AJRC Fellowship 2017-18: Fellow Feedback (part 1)

The Australia-Japan Research Centre in association with leading Japanese research institutes was pleased to offer an exciting opportunity for late-year undergraduate and postgraduate Australian university students with a strong interest in Japan and Australia-Japan relations to undertake research in Japan in 2017.

From March to December 2017, two AJRC fellows spent time in Japan undertaking a research project on a policy-relevant topic in politics and international relations. This included an internship at a policy-relevant organisation.

One of the 2017 AJRC Fellows, Hannah Harmelin, told us about her research experience in Japan:

“During my time with the Asia Pacific Initiative (API, formerly known as the Rebuild Japan Initiative Foundation) I was able to pursue my research on Japan’s role in the Pacific Islands region, and also engage with the ongoing projects of API’s US-Japan Strategic Vision program.

Through this program I was part of a team of API staff and interns coordinating the 4th annual US-Japan Military Statesmen Forum held in Washington DC in July 2017, a strategic dialogue between the United States and Japan to address issues of strategic importance to both countries.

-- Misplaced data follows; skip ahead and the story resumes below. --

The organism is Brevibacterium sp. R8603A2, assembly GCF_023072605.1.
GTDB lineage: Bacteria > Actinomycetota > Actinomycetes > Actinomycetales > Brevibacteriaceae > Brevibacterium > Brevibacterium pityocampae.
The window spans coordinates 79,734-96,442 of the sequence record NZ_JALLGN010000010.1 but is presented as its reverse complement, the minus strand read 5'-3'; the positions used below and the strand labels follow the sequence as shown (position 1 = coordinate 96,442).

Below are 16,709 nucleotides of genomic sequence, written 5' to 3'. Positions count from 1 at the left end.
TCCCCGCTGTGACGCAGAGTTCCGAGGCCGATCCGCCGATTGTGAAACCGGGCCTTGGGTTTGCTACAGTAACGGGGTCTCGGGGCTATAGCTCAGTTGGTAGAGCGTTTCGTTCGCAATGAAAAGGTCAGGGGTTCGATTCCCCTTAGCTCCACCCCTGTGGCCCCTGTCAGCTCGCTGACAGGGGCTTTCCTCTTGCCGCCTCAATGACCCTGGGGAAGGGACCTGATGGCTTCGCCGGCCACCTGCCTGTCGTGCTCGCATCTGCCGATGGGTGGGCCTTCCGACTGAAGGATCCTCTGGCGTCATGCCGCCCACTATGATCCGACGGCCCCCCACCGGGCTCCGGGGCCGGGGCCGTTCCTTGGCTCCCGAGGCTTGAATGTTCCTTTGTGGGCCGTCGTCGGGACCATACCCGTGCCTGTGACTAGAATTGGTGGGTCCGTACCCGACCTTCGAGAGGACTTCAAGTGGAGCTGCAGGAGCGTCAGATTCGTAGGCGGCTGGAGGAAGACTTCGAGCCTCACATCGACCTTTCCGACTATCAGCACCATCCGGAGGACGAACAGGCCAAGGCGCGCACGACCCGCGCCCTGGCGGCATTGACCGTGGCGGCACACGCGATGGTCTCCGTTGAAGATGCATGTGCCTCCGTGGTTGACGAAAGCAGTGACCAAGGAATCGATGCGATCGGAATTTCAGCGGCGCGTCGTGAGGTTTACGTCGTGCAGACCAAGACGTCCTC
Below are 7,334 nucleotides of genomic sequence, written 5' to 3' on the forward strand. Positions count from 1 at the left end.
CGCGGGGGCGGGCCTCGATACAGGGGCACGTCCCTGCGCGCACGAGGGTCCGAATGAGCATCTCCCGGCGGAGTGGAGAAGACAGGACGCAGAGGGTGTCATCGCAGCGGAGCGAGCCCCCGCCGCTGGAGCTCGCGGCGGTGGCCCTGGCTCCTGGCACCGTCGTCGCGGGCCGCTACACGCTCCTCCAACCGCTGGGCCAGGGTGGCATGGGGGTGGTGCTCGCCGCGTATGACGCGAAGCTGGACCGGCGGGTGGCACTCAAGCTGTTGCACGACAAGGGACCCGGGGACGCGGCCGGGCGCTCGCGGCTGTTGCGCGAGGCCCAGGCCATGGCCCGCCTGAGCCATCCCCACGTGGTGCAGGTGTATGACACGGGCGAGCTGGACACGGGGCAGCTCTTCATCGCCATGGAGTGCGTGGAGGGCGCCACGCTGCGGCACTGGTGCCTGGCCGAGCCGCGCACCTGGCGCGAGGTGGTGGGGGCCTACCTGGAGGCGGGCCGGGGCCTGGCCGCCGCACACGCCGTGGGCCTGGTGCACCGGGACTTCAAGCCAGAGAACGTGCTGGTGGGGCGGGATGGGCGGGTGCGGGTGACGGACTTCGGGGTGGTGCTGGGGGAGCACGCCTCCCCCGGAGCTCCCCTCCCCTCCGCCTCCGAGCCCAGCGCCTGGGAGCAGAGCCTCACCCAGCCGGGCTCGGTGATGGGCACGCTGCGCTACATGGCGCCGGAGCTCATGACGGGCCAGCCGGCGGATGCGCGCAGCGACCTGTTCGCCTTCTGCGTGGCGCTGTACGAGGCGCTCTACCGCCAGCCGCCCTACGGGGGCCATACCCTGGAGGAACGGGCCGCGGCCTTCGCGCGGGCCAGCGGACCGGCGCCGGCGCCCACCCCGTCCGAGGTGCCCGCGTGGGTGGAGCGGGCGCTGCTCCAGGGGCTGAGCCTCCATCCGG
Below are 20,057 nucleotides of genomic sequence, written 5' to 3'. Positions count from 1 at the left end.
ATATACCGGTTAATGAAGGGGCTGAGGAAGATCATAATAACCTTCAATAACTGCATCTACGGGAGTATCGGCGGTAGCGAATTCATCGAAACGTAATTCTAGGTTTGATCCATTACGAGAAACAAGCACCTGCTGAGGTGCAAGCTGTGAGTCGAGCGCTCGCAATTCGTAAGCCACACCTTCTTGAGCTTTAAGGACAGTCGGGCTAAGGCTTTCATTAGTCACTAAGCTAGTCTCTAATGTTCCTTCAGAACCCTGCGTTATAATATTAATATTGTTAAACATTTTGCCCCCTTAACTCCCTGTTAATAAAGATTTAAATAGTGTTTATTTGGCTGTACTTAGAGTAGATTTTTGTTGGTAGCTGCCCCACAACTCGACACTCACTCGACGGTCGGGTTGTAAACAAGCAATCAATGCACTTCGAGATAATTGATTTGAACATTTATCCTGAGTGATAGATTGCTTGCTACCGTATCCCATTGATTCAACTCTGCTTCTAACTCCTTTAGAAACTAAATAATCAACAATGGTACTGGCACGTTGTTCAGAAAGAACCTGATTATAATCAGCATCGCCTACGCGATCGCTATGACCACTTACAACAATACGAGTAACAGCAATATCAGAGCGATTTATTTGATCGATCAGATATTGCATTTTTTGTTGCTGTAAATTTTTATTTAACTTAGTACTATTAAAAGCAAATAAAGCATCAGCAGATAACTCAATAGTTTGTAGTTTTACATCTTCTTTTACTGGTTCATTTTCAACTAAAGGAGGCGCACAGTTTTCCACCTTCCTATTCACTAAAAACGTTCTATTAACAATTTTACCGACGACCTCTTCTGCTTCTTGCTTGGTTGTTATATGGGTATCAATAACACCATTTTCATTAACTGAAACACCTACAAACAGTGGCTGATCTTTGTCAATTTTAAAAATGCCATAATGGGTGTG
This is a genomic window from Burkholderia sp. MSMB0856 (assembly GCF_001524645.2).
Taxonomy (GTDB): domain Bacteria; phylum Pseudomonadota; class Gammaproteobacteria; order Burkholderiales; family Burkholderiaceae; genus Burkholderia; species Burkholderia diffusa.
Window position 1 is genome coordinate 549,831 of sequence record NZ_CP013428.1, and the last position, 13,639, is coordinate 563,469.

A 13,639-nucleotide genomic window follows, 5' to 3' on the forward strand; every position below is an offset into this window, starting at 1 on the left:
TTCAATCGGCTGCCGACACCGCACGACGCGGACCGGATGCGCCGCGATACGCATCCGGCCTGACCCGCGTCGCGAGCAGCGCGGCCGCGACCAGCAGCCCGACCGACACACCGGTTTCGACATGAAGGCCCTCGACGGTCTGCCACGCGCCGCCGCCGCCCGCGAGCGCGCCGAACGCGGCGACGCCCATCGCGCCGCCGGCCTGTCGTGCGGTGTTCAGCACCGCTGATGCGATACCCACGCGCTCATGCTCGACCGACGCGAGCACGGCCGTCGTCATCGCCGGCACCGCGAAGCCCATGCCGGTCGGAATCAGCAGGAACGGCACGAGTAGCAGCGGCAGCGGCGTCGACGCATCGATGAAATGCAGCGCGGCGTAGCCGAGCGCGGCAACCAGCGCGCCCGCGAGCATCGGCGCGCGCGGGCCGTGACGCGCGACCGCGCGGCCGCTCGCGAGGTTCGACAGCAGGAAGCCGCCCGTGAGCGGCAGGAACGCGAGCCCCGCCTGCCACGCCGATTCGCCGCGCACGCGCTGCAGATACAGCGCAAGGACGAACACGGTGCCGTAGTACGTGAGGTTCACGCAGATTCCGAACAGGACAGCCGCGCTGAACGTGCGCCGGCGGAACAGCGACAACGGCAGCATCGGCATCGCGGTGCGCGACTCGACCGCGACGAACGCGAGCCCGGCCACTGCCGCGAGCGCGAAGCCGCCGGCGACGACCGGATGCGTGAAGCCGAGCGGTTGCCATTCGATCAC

I benefited from the guidance of my supervisor Mr Yoichi Kato, API Senior Research Fellow and former national security correspondent for the Asashi Shimbun, who I consulted on understanding and evaluating Japan’s strategic and diplomatic interests in the Pacific region in particular. I also received support and advice from Ms Kay Kitazawa, API Executive Vice President, regarding research and policy processes in Japan as compared to Australia.

I found the experience highly beneficial — it connected to my studies in Security and International Relations of the Asia Pacific at the ANU, and my interest in Japan’s strategic interests in the Indo-Pacific region and more specifically the Pacific Islands. The fellowship allowed me to access resources of universities and libraries in Japan, and I also received assistance from Ms Mana Takahashi, a 2016 National Parliamentary Fellowship Program scholar to the ANU who is a PhD candidate at Nagoya University. My research report examined opportunities and challenges for Japanese foreign aid in the Pacific Islands as the aid landscape in the region becomes increasingly crowded and Japan seeks to serve its broader ‘Free and Open Indo-Pacific’ strategy.

I am very grateful to the Australia-Japan Research Centre and the Japan Foundation for the opportunity to undertake this fellowship with the Asia Pacific Initiative, develop my research skills and deepen my connections to the policy and think tank community in Japan.”

The 2017 AJRC Fellowship was supported by funding from the Japan Foundation, Sydney.

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